- Character Advancement: practice/experience based advancement, stat or level increases, multiple classes or characters, customize characters
- Combat: character stats used for combat, additional combat options, turn based
- Items and Equipment: store to buy and sell, equipment decisions, item decisions
- Story: main story at the forefront; world full of lore; descriptions for objects, people, and places
- Exploration: open world from the beginning, visited locations remain open
- Quests and Puzzles: side quests not related to the main quest, puzzles and riddles to solve
I condensed my thoughts as much as I could in the above while trying to maintain intuitive meanings; however, in case my intention isn't clear here's a more detailed explanation for each point:
- Practice/experience based advancement - This covers skills getting better through use or experience points gained from repeated actions (e.g. combat, tasks, exploration, or quests). This doesn't include levels or experience gained at set points in the game (i.e. get to dungeon level 2, become character level 2).
- Stat or level increases - Why is this separate? Well, to give the games that don't cover the item above a chance. Some games I'd still consider CRPGs even if they have set levels.
- Multiple classes or characters - Character choices feels more like role-playing.
- Customize characters - Customization beyond a character's class. Choosing stats, skills, and appearance are examples of this. Again, increased options for role-playing and creating a character to suit the player's wants are a good thing.
- Character stats used for combat - If the game isn't using character stats, then why does my character matter? Static damage based on equipment, buffs from items, weapon range, and collision based hitting are all examples where this isn't the case. If it doesn't matter what character I'm playing, then it isn't role-playing.
- Additional combat options - Something beyond attacking, defending, and healing. This includes magic, sub-weapons, evasive techniques, or something that makes fighting more interesting than button mashing.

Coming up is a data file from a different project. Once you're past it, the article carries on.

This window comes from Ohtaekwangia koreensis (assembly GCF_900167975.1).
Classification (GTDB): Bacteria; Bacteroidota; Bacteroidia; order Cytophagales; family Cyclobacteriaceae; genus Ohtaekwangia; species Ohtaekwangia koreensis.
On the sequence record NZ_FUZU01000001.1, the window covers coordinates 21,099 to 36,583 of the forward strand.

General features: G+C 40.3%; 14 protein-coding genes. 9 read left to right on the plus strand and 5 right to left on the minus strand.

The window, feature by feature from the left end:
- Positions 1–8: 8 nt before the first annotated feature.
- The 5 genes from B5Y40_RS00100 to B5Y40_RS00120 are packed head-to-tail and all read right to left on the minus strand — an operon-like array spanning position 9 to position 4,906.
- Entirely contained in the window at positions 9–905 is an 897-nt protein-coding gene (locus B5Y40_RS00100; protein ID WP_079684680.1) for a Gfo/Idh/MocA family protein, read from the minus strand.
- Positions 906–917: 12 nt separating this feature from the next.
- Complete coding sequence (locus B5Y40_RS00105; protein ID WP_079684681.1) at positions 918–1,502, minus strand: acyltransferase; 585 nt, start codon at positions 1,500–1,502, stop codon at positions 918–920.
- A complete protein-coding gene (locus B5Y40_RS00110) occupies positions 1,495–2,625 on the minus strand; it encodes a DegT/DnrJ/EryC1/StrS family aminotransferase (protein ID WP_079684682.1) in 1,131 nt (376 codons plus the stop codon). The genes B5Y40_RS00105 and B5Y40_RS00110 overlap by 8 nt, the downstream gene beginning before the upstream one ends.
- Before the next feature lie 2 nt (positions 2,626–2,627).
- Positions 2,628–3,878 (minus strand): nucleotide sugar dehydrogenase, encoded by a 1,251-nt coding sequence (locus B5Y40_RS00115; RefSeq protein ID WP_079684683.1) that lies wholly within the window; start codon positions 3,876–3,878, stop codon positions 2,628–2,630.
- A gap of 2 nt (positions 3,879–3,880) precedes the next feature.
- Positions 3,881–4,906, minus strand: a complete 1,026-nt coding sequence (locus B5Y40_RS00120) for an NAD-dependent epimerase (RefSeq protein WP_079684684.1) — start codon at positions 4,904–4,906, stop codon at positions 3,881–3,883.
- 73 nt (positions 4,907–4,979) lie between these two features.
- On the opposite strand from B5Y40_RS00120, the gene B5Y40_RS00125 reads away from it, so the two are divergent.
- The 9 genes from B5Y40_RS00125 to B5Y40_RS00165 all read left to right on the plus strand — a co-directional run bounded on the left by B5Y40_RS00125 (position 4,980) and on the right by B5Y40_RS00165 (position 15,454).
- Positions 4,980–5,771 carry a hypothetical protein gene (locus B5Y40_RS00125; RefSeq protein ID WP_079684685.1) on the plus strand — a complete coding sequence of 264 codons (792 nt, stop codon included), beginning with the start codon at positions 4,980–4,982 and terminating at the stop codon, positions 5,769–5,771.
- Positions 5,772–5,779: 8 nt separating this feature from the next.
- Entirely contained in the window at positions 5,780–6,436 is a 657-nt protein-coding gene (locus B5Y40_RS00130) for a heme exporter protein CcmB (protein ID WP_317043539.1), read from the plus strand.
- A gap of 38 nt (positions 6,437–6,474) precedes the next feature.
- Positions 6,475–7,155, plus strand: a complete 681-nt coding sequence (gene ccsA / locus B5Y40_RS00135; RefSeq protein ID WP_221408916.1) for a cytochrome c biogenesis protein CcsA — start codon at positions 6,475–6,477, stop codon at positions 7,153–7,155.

- Turn-based - Turn-based combat just feels more strategic, more RPG-like. I'll accept some real-time aspects, but turn-based mechanics should underlie the actions.
- Store to buy and sell - I'm warming up to the idea that CRPGs need an economy that matters. What's the purpose of collecting all these swords if I can't sell the ones I don't use anymore? Note that buying and selling are necessary to count this one.
- Equipment decisions - Interesting equipment decisions. (i.e. higher armor, or lesser armor with elemental bonuses; trident or spear?) If everything is just an upgrade, then it's not a decision, there's nothing to weigh or consider.
- Item decisions - Same goes here, there needs to be interesting considerations for items. (i.e. When should I use the protective shield? Should I save the flying boots for pits or use it to avoid attacks?) I don't include healing items. Also, the distinction between items and equipment in my mind is items are consumable (or one or more uses, but limited) and equipment are not.
- Main story at the forefront - The story is mentioned more than in the manual, at the beginning of the game, and at the end. It's the main goal of the game, and it should matter throughout the game.
- World full of lore - Whether from NPCs, signs, old computers, audio messages, etc. the world should present a complete picture. Information regarding ancient empires or even messages scrawled on the walls, the purpose here is to get background on the game world.
- Descriptions for objects, people, and places - This is mainly for items and equipment. Knowing which weapons are better, what additional use they have, or the usefulness of items is vital to the story and enjoyment of the game. People and places are included as possibilities in games without items and equipment. (Are there any?) I dislike situations where I'm given a choice between two swords, and there's no indication of which is better.